### Syllabus

# CS 429/529

## Course description:

Introduction to principles and practice of systems that improve performance through experience. Topics include statistical learning framework, supervised and unsupervised learning, performance evaluation and empirical methodology; design tradeoffs.

### Textbook

Most lectures will be based on the following optional textbooks:

**Deep Learning**. Ian Goodfellow, Yoshua Begio, Aaron Courville. ISBN-10: 0262035618 | ISBN-13: 978-0262035613 (optional)**Machine Learning, Tom Mitchell**. ISBN-10: 0070428077 | ISBN-13: 978-0070428072 | Edition: 1 (optional)**Pattern Recognition and Machine Learning, Christopher Bishop**. ISBN-10: 0387310738 | ISBN-13: 978-0387310732 (optional)

## POLICIES

### Academic honesty:

Unless otherwise specified, you must write/code your own homework assignments. You cannot use the web to find answers to any assignment. If you do not have time to complete an assignment, it is better to submit your partial solutions than to get answers from someone else. Cheating students will be prosecuted according to University guidelines. Students should get acquainted with their rights and responsibilities as explained in the Student Code of Conduct

Any and all acts of plagiarism will result in an immediate dismissal from the course and an official report to the dean of students.

Instances of plagiarism include, but are not limited to: downloading code and snippets from the Internet without explicit permission from the instructor and/or without proper acknowledgment, citation, or license use; using code from a classmate or any other past or present student; quoting text directly or slightly paraphrasing from a source without proper reference; any other act of copying material and trying to make it look like it is yours.

Note that dismissal from the class means that the student will be dropped with an F from the course.

The best way of avoiding plagiarism is to start your assignments early. Whenever you feel like you cannot keep up with the course material, your instructor is happy to find a way to help you. Make an appointment or come to office hours, but DO NOT plagiarize; it is not worth it!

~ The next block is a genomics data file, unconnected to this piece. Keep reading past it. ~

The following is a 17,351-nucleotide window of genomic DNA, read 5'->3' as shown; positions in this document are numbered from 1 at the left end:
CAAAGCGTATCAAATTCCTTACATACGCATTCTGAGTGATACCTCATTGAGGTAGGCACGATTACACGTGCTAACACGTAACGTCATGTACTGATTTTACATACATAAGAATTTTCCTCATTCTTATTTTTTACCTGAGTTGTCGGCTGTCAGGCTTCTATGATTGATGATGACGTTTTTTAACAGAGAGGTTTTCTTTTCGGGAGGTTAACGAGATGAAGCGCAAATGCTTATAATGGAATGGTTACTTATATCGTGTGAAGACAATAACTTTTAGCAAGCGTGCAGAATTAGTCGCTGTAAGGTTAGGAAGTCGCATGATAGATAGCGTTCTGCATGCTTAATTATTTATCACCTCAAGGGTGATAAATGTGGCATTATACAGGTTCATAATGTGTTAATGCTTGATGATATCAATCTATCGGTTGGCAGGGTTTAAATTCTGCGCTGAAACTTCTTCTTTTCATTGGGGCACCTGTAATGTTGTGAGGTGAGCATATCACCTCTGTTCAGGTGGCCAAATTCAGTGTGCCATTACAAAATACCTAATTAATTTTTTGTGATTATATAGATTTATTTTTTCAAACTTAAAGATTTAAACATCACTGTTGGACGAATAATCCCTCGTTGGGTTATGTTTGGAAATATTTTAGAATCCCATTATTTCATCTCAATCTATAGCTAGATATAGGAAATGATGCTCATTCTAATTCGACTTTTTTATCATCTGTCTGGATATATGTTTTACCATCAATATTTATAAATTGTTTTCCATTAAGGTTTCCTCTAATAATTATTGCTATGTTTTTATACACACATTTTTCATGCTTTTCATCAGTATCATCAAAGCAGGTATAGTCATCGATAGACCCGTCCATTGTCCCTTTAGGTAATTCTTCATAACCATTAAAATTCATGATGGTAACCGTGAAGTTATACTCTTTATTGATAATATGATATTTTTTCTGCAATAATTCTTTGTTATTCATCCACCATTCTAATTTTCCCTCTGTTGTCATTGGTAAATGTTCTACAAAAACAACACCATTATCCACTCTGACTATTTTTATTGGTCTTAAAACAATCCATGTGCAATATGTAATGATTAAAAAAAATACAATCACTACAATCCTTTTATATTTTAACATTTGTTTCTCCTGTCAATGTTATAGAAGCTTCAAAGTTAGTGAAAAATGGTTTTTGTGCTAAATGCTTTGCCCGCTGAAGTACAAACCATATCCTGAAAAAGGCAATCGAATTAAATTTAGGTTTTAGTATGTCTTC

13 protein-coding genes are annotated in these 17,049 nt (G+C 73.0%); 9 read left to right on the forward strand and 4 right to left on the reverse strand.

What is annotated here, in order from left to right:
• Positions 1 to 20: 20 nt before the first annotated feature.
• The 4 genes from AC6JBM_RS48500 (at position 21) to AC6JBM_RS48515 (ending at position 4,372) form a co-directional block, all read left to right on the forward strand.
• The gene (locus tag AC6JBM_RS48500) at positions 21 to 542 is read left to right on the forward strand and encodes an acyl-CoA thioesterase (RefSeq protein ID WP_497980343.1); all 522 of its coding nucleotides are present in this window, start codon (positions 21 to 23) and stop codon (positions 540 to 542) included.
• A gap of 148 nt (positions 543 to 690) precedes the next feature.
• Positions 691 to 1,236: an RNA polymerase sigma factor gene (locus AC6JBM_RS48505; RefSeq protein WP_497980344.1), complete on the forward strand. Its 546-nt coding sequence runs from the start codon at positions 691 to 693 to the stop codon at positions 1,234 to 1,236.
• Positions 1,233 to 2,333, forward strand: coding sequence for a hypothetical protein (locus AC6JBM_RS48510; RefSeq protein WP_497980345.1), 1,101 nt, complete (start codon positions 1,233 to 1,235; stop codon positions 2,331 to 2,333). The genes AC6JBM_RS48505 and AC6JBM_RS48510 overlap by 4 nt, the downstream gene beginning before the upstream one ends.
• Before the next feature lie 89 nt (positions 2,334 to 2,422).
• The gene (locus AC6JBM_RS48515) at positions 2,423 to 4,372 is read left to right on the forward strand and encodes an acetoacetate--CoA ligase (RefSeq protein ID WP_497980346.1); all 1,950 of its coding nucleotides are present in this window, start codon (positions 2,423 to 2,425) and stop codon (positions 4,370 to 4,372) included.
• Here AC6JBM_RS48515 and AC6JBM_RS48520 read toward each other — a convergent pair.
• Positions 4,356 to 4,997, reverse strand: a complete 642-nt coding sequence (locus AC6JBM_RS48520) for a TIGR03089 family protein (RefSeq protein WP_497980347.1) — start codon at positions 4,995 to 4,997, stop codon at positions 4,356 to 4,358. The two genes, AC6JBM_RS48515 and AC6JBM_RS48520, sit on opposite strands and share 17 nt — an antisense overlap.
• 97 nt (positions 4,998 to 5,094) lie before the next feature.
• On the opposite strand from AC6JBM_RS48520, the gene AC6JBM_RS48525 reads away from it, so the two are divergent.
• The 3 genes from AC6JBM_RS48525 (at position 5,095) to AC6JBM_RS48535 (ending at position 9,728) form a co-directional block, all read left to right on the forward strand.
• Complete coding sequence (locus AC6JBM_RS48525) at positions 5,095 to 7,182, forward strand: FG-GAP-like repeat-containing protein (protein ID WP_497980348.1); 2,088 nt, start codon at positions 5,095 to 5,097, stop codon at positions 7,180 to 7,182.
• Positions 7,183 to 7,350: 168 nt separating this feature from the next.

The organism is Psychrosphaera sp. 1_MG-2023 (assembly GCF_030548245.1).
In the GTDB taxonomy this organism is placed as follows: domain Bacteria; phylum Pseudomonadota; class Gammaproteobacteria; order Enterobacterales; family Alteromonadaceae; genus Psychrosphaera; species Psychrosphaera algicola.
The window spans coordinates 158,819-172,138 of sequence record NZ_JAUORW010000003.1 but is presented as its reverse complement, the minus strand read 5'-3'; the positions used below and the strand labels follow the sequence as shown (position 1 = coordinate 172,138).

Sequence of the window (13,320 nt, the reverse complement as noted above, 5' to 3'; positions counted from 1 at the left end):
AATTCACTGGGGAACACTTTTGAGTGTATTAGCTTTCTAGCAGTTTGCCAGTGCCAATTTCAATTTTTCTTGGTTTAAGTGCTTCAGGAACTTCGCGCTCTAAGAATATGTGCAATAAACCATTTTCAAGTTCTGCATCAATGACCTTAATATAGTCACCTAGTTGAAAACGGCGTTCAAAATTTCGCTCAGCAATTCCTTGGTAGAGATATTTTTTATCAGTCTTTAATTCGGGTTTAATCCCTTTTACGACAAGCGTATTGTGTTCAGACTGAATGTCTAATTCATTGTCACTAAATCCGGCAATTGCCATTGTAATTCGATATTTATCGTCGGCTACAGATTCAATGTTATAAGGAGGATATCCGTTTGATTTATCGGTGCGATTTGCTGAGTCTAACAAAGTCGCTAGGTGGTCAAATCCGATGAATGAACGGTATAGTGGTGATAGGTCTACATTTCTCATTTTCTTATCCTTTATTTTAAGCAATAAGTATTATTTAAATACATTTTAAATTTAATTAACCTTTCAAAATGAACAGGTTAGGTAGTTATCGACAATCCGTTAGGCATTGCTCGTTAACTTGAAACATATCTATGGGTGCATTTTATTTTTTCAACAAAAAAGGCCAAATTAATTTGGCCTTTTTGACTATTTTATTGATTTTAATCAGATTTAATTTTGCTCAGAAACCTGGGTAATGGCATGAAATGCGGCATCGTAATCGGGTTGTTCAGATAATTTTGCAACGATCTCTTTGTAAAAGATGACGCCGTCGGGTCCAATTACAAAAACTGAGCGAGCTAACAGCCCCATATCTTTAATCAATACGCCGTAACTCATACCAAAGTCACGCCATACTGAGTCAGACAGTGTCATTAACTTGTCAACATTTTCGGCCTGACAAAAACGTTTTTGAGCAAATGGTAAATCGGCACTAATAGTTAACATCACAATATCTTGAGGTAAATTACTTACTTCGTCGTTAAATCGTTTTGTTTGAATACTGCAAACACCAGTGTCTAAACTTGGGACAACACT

Change of grade to CR/NC after the semester deadline will be granted ONLY under special, documented extenuating circumstances.

### Class attendance:

Attendance to class is expected (read mandatory) and note taking encouraged. Important information (about exams, assignments, projects, policies) may be communicated only in the lectures. We may also cover additional material (not available in the book) during the lecture. If you miss a lecture, you should find what material was covered and if any announcement was made.

## ASSIGNMENTS

### Projects:

Projects and homework reinforce what you learned in class by materializing abstract concepts into practical problems. Every project usually consists of a programming assignment. Tentative schedule is as follows:

- Project 1, release date Sep 5,
**due date Sep 25**(decision trees) - Project 2, release date Sep 26,
**due date Oct 16**(logistic regression) - Project 3, release date Oct 24,
**due date Nov 13**(cnns) - Project 4, release date Nov 14,
**due date Dec 7**(kaggle competition or individual project)

You can discuss projects with other classmates but all the code have to be written by you. Any student suspected of plagiarizing code will be prosecuted according to the University guidelines.

- Project reports have to be uploaded to UNM Learn, code and solution have to be uploaded through Kaggle. Late projects will be accepted only within the following policy:
- Every student has 4 free days to be used at their own discretion across the multiple projects
- Once a student has used all of his/her free days, no other late project will be accepted

### Weekly quizzes

Readings in this syllabus are mandatory, you can expect short individual quizzes every week. Those quizzes will be graded and they account for 10% of your final grade

### Daily assignments

You can expect to have simple exercises every meeting. These daily assignments will be done in groups specified by the instructor and they will account for your participation grade (10% of your final grade)

## EXAM

Exams are our formal evaluation tool. In the exams you will be tested with respect to the learning goals of this course (see the schedule below for the list of learning goals). Exams will comprise a mix of practical exercises and concepts. I don't encourage you to learn concepts and definitions by heart, but to be able to explain them with your own words and to place these concepts into the broader context they belong to. There will be one **midterm exam around October 19** and one **final exam around Nov 16**